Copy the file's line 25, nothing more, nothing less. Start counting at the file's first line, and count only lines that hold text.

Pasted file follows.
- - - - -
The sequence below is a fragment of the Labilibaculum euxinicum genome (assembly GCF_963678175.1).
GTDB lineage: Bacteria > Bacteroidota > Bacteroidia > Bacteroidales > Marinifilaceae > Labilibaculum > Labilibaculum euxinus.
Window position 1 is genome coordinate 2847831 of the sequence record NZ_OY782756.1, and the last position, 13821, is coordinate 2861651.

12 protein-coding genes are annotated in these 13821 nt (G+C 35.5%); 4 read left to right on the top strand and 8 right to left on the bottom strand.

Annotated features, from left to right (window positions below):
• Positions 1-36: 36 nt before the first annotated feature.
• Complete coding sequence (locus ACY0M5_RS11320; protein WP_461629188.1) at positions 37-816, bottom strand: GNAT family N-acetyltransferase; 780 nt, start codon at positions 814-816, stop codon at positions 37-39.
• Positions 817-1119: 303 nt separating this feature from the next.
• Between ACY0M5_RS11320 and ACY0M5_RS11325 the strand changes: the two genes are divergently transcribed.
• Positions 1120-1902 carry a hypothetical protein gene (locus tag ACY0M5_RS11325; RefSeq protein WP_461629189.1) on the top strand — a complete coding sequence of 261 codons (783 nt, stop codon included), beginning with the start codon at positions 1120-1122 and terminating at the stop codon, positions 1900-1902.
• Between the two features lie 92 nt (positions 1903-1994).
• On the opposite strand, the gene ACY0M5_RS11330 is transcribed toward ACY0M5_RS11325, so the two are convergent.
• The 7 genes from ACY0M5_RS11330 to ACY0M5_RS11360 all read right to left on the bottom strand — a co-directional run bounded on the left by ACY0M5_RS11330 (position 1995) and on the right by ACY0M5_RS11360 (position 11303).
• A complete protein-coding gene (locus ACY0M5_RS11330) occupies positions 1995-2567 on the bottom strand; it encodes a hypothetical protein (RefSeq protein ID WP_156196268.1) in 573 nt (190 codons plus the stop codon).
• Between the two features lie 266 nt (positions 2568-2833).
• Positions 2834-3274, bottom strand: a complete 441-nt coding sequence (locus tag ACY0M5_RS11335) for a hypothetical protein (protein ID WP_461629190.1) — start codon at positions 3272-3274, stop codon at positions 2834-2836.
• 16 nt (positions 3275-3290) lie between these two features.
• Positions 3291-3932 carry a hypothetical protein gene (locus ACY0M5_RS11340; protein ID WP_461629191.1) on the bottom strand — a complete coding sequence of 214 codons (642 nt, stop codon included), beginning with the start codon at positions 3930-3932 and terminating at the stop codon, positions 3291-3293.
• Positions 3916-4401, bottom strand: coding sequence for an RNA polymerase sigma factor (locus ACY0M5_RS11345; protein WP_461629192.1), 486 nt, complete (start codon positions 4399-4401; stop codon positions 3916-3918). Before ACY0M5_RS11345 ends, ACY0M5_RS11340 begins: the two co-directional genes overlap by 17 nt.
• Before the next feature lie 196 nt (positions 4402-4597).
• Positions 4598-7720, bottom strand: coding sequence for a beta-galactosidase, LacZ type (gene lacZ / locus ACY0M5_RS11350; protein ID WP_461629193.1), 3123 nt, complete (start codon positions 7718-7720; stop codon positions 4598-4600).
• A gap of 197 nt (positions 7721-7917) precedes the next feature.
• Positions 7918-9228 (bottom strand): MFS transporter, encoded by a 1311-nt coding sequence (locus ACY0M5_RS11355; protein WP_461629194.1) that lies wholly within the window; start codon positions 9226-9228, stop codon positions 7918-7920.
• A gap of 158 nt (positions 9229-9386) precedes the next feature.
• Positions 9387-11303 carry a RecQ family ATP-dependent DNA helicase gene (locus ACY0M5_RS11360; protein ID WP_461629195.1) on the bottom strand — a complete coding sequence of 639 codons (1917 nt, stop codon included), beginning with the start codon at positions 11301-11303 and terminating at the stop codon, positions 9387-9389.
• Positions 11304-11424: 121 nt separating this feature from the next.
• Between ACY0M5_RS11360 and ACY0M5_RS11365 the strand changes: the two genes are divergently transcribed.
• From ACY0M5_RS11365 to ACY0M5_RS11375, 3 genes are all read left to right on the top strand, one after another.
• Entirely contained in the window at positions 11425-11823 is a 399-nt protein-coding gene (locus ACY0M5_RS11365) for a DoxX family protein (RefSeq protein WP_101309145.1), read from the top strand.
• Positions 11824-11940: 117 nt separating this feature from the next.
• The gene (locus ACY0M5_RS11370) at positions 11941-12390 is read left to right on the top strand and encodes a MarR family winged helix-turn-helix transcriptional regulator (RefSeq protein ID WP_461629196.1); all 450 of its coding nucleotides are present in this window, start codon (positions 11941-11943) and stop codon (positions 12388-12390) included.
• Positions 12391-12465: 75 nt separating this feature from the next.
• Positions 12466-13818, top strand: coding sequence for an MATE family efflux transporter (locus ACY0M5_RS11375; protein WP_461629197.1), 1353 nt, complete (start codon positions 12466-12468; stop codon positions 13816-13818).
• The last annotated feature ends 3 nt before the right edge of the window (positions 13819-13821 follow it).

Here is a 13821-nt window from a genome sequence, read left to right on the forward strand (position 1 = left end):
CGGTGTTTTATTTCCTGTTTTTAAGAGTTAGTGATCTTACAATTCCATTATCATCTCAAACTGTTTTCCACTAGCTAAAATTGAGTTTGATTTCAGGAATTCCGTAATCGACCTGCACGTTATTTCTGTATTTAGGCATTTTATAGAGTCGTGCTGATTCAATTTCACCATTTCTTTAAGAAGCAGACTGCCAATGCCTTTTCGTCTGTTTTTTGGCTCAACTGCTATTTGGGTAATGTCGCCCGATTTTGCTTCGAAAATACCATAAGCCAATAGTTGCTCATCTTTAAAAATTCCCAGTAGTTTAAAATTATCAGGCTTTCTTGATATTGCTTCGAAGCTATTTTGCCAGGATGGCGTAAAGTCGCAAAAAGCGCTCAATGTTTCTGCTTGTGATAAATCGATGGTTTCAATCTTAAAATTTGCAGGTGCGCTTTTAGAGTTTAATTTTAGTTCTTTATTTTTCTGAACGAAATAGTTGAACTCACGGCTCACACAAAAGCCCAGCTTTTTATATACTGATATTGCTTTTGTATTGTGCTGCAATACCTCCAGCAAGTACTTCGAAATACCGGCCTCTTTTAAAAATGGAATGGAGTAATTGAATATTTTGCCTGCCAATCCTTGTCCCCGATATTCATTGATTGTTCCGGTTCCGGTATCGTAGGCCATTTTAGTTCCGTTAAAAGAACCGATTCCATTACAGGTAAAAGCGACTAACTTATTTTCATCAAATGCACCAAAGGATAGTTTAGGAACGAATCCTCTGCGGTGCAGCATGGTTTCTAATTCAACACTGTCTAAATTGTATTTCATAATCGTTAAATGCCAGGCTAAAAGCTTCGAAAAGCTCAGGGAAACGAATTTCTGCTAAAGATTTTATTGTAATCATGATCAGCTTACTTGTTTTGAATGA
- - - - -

• Positions 9387-11303 carry a RecQ family ATP-dependent DNA helicase gene (locus ACY0M5_RS11360; protein ID WP_461629195.1) on the bottom strand — a complete coding sequence of 639 codons (1917 nt, stop codon included), beginning with the start codon at positions 11301-11303 and terminating at the stop codon, positions 9387-9389.